The Evolution Of Sara Quah
Normal based singer-songwriter Sara Quah said her mother is the force behind her love of books, writing, and words.
"She read all the time when I was a kid," said Quah. "I always had a book. I ALWAYS had a book. And still do."
Quah said she tends to re-read books obsessively, finding herself attracted to especially the classics.
"Sometimes somebody will ask 'have you read this?' And I'll think 'nope I haven't' because I've read Grapes of Wrath 55 times," Quah said before chuckling that her estimate may not be technically correct. But the point is made. "I just delight in that genius of what they do. John Steinbeck is my favorite author, but I have many that I love."
And her "go to" loves' tend to be American authors, citing Nathaniel Hawthorne as another favorite. She said that repetition often reveals new layers and textures within the stories.
"I hope someday, something I write will have THAT kind of depth," said Quah.
For someone who has immersed herself in books and writing for decades, it was somewhat surprising to hear Quah has only been writing songs for roughly five years. She said her early stabs at songwriting went "slowly and hesitantly," and referenced public radio host Ira Glass as someone who helped her work through early doubts about her writing ability.
"He talks about how the taste level of people just starting out are so much higher than what their abilities are," remembered Quah. "He says you have to keep going through that awful stage of not being able to do what you know is good enough to make it. It really helped me, because it's almost like you have to get it out so you can get to the next stage.
Quah recalled her early writing being somewhat amateurish, and not who she wanted to be. But she also feels she hit "the next stage" quickly because she had already written, read, and lived quite a bit.
"So I felt I got to point fairly quickly that I was happy with something I wrote and felt like 'wait, this has layers, this has a point, this has a message.' And it's still artistically balanced," said Quah.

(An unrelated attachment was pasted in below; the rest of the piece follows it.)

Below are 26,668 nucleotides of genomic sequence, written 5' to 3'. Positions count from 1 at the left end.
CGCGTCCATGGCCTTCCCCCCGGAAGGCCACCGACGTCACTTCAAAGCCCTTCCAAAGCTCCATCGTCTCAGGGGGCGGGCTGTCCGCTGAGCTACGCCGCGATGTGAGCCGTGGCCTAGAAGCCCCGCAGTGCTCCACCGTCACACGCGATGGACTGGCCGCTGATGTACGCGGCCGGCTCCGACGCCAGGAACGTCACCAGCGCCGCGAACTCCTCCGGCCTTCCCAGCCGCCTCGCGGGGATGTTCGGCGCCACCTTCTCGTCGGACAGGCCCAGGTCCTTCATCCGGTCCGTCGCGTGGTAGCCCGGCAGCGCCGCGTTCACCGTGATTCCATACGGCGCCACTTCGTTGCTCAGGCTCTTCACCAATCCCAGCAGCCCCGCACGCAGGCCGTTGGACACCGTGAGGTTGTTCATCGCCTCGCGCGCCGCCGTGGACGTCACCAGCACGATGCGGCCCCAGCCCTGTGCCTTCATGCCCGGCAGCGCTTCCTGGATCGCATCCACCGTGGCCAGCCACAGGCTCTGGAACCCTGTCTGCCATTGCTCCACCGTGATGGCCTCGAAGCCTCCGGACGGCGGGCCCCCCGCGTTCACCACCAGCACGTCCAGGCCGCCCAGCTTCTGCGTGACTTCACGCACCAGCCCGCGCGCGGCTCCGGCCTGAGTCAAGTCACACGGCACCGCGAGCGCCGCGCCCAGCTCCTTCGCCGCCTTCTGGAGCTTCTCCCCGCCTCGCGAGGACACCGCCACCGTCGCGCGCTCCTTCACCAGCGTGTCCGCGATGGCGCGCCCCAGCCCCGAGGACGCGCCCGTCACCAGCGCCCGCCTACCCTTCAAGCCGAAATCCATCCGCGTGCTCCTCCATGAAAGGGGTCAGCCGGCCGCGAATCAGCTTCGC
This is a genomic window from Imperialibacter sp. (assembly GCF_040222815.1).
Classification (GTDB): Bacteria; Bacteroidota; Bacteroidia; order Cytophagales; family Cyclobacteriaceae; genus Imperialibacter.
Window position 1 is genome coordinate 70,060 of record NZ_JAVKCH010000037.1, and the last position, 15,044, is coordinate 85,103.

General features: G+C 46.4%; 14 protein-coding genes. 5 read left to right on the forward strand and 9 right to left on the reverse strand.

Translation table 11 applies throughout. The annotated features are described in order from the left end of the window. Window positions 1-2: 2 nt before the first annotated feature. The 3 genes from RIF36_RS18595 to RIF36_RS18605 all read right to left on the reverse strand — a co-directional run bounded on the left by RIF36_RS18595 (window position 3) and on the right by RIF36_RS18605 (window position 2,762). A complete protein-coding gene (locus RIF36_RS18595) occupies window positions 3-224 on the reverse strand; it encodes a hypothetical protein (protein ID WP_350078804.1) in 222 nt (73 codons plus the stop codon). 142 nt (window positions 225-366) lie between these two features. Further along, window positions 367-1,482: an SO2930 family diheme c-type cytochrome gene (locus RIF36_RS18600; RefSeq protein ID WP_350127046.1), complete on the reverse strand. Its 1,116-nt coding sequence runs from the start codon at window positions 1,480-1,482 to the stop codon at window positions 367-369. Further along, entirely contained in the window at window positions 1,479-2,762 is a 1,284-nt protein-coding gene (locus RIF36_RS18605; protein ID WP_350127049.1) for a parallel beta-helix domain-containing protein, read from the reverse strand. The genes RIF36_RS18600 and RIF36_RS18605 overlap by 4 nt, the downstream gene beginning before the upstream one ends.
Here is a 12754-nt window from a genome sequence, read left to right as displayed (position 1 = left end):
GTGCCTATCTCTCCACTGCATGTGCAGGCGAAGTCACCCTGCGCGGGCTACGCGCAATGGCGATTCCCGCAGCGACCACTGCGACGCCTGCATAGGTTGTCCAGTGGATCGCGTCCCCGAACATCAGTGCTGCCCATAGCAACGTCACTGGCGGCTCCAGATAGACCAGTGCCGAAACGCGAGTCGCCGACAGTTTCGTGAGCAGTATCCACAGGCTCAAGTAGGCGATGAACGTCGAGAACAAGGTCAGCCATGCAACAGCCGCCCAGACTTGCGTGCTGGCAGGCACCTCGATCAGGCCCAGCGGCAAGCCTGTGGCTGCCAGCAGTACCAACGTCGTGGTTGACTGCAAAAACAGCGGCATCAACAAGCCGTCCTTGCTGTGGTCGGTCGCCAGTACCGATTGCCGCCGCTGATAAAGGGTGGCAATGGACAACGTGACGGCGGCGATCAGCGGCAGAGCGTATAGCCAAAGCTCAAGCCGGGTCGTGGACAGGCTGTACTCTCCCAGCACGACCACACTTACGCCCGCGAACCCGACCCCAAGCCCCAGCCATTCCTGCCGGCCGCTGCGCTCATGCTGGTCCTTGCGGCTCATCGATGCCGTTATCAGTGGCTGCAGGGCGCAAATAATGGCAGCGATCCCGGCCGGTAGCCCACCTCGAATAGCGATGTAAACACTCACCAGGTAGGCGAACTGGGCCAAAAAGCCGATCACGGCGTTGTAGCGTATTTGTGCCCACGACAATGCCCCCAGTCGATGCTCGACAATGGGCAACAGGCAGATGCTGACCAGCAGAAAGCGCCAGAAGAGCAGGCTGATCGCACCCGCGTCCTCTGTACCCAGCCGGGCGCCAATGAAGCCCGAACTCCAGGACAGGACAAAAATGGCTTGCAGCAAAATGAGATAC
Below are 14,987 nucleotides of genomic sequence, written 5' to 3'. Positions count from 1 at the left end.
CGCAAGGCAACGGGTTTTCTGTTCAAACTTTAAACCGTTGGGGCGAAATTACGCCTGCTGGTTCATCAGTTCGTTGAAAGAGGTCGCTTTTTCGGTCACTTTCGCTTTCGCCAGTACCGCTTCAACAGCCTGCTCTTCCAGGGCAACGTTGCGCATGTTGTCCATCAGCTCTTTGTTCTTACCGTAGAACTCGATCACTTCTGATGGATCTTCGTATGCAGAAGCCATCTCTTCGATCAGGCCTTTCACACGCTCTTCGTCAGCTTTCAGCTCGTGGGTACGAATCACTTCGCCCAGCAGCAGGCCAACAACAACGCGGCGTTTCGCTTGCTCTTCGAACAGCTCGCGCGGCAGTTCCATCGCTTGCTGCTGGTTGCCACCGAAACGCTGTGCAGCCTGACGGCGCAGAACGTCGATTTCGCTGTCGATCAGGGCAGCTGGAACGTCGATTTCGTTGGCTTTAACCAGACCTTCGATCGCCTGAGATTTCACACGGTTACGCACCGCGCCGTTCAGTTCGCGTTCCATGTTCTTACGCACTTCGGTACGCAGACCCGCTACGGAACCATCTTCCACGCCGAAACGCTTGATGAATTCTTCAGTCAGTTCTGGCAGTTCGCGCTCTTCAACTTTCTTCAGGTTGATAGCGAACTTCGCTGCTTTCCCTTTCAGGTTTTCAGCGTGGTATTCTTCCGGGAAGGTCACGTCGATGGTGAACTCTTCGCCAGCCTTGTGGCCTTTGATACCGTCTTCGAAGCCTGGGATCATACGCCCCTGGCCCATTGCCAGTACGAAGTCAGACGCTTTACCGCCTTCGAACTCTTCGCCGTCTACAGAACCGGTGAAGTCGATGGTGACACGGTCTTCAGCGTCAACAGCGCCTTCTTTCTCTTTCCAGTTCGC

Political activism is a new dimension to Quah's repertoire. She offered that she's always been passionate "in her own little world" about what is good, true, and right. But she never saw herself as someone who would be out front giving speeches or starting organizations based on those feelings.
"I was a little bit afraid of the personal relationships being affected by being so openly political," said Quah. "I'm done with that kind of thinking. If regular, middle of the road, thoughtful, well educated, people don't speak up, the screamers are going to win."
As a newbie to overt politicism, Quah said her songs haven't yet reflected those new feelings, including her soon to be released "Take Me Back" album. But that's beginning to change.
"The songs I've been writing since we recorded 'Take Me Back' are very driven by the sadness I feel, or the fears and injustice I feel in myself and others," said Quah. "I wrote a song called 'Bleeding Heart.' That's an insult for a liberal to be called a bleeding heart, but I decided to be proud of that. Your heart should be bleeding at this point. There are people that are really hurting, and if your heart isn't bleeding, then there's a problem."
Sara Quah plays The Eaton Gallery in Bloomington Friday, March 3 as part of the Downtown Association's First Friday festivities. She is currently targeting early May for the release of "Take Me Back." You can listen to the interview below to preview one song from the album, and hear Quah detail previous recordings.